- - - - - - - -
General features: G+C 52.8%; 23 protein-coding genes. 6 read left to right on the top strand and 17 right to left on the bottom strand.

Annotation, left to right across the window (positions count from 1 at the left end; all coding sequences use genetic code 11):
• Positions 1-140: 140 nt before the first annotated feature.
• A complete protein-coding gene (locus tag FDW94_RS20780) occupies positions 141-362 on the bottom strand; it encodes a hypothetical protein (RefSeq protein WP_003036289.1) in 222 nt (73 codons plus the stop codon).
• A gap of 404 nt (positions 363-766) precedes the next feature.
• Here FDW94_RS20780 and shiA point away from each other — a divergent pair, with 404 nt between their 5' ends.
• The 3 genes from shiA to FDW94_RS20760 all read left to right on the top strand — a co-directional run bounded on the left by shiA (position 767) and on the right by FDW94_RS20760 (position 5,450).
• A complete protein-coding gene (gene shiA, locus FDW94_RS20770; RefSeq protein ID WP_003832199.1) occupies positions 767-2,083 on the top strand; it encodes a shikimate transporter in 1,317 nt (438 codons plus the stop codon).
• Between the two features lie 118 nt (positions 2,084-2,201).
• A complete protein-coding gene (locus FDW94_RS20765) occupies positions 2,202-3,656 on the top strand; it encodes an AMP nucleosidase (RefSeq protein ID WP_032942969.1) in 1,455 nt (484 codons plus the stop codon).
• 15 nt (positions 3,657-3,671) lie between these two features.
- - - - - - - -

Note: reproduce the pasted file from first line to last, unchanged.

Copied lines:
General features: G+C 52.8%; 23 protein-coding genes. 6 read left to right on the top strand and 17 right to left on the bottom strand.

Annotation, left to right across the window (positions count from 1 at the left end; all coding sequences use genetic code 11):
• Positions 1-140: 140 nt before the first annotated feature.
• A complete protein-coding gene (locus tag FDW94_RS20780) occupies positions 141-362 on the bottom strand; it encodes a hypothetical protein (RefSeq protein WP_003036289.1) in 222 nt (73 codons plus the stop codon).
• A gap of 404 nt (positions 363-766) precedes the next feature.
• Here FDW94_RS20780 and shiA point away from each other — a divergent pair, with 404 nt between their 5' ends.
• The 3 genes from shiA to FDW94_RS20760 all read left to right on the top strand — a co-directional run bounded on the left by shiA (position 767) and on the right by FDW94_RS20760 (position 5,450).
• A complete protein-coding gene (gene shiA, locus FDW94_RS20770; RefSeq protein ID WP_003832199.1) occupies positions 767-2,083 on the top strand; it encodes a shikimate transporter in 1,317 nt (438 codons plus the stop codon).
• Between the two features lie 118 nt (positions 2,084-2,201).
• A complete protein-coding gene (locus FDW94_RS20765) occupies positions 2,202-3,656 on the top strand; it encodes an AMP nucleosidase (RefSeq protein ID WP_032942969.1) in 1,455 nt (484 codons plus the stop codon).
• 15 nt (positions 3,657-3,671) lie between these two features.